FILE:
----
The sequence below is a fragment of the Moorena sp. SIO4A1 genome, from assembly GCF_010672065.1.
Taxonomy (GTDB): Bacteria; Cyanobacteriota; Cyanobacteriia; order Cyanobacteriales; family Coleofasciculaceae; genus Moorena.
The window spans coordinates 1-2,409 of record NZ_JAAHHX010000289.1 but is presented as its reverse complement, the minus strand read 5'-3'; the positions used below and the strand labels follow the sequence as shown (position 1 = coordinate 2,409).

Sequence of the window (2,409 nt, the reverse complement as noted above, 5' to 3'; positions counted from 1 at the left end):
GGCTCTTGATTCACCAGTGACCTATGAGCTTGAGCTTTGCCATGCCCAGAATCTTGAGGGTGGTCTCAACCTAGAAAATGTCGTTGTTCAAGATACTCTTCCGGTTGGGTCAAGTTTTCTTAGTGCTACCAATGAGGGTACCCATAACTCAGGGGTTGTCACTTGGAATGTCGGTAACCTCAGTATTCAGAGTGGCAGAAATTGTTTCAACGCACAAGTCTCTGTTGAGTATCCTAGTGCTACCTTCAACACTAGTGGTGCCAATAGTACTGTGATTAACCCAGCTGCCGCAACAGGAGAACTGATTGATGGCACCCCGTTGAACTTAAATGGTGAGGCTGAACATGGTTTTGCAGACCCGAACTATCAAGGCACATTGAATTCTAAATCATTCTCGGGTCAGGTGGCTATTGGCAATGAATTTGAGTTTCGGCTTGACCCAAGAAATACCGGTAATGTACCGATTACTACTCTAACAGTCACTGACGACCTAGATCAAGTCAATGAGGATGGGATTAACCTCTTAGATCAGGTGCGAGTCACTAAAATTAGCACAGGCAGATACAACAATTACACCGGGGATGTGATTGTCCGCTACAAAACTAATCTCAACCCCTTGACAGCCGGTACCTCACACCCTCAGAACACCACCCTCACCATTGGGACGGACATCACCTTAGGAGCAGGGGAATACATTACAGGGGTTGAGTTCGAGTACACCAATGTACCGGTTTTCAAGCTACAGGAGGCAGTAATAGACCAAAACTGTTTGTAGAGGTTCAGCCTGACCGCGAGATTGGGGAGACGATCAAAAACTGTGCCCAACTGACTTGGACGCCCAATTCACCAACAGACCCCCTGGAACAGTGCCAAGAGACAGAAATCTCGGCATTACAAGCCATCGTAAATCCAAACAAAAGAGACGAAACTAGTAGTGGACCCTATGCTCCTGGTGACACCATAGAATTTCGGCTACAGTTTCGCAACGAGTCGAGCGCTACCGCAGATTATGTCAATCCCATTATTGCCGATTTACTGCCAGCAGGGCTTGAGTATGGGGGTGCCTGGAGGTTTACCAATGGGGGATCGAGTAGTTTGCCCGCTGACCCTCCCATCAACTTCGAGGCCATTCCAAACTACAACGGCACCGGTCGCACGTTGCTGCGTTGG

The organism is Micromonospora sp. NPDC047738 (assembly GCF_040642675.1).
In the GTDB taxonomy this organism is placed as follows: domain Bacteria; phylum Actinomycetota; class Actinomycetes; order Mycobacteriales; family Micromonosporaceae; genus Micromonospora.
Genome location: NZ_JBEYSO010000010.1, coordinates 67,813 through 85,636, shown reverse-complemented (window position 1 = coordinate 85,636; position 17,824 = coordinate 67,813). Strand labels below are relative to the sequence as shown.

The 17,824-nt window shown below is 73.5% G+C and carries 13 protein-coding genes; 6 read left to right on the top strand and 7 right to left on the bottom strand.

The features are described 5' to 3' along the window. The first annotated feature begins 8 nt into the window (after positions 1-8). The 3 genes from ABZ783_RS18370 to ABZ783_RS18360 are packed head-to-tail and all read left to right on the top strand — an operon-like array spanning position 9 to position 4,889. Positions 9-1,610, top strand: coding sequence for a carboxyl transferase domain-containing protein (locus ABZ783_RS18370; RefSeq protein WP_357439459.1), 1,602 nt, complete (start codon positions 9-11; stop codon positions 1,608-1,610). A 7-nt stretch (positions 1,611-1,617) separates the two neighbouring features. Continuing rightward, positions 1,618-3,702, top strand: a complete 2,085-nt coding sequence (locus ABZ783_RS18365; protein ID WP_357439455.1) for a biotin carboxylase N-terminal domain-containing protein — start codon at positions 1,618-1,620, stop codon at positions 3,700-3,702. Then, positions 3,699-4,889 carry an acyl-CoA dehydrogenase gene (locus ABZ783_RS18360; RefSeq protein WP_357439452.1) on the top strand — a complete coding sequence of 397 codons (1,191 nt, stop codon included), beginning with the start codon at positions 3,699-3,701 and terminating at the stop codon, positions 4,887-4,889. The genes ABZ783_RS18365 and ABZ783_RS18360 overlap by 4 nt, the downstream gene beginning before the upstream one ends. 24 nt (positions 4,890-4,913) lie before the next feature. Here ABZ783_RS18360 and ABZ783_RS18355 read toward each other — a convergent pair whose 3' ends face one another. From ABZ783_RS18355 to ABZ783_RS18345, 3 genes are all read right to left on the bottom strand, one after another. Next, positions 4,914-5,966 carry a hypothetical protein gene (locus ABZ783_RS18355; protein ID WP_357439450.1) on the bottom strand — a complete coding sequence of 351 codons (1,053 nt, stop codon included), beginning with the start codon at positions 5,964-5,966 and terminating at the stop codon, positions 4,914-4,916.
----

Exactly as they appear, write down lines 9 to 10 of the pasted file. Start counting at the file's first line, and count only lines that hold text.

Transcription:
The 17,824-nt window shown below is 73.5% G+C and carries 13 protein-coding genes; 6 read left to right on the top strand and 7 right to left on the bottom strand.

The features are described 5' to 3' along the window. The first annotated feature begins 8 nt into the window (after positions 1-8). The 3 genes from ABZ783_RS18370 to ABZ783_RS18360 are packed head-to-tail and all read left to right on the top strand — an operon-like array spanning position 9 to position 4,889. Positions 9-1,610, top strand: coding sequence for a carboxyl transferase domain-containing protein (locus ABZ783_RS18370; RefSeq protein WP_357439459.1), 1,602 nt, complete (start codon positions 9-11; stop codon positions 1,608-1,610). A 7-nt stretch (positions 1,611-1,617) separates the two neighbouring features. Continuing rightward, positions 1,618-3,702, top strand: a complete 2,085-nt coding sequence (locus ABZ783_RS18365; protein ID WP_357439455.1) for a biotin carboxylase N-terminal domain-containing protein — start codon at positions 1,618-1,620, stop codon at positions 3,700-3,702. Then, positions 3,699-4,889 carry an acyl-CoA dehydrogenase gene (locus ABZ783_RS18360; RefSeq protein WP_357439452.1) on the top strand — a complete coding sequence of 397 codons (1,191 nt, stop codon included), beginning with the start codon at positions 3,699-3,701 and terminating at the stop codon, positions 4,887-4,889. The genes ABZ783_RS18365 and ABZ783_RS18360 overlap by 4 nt, the downstream gene beginning before the upstream one ends. 24 nt (positions 4,890-4,913) lie before the next feature. Here ABZ783_RS18360 and ABZ783_RS18355 read toward each other — a convergent pair whose 3' ends face one another. From ABZ783_RS18355 to ABZ783_RS18345, 3 genes are all read right to left on the bottom strand, one after another. Next, positions 4,914-5,966 carry a hypothetical protein gene (locus ABZ783_RS18355; protein ID WP_357439450.1) on the bottom strand — a complete coding sequence of 351 codons (1,053 nt, stop codon included), beginning with the start codon at positions 5,964-5,966 and terminating at the stop codon, positions 4,914-4,916.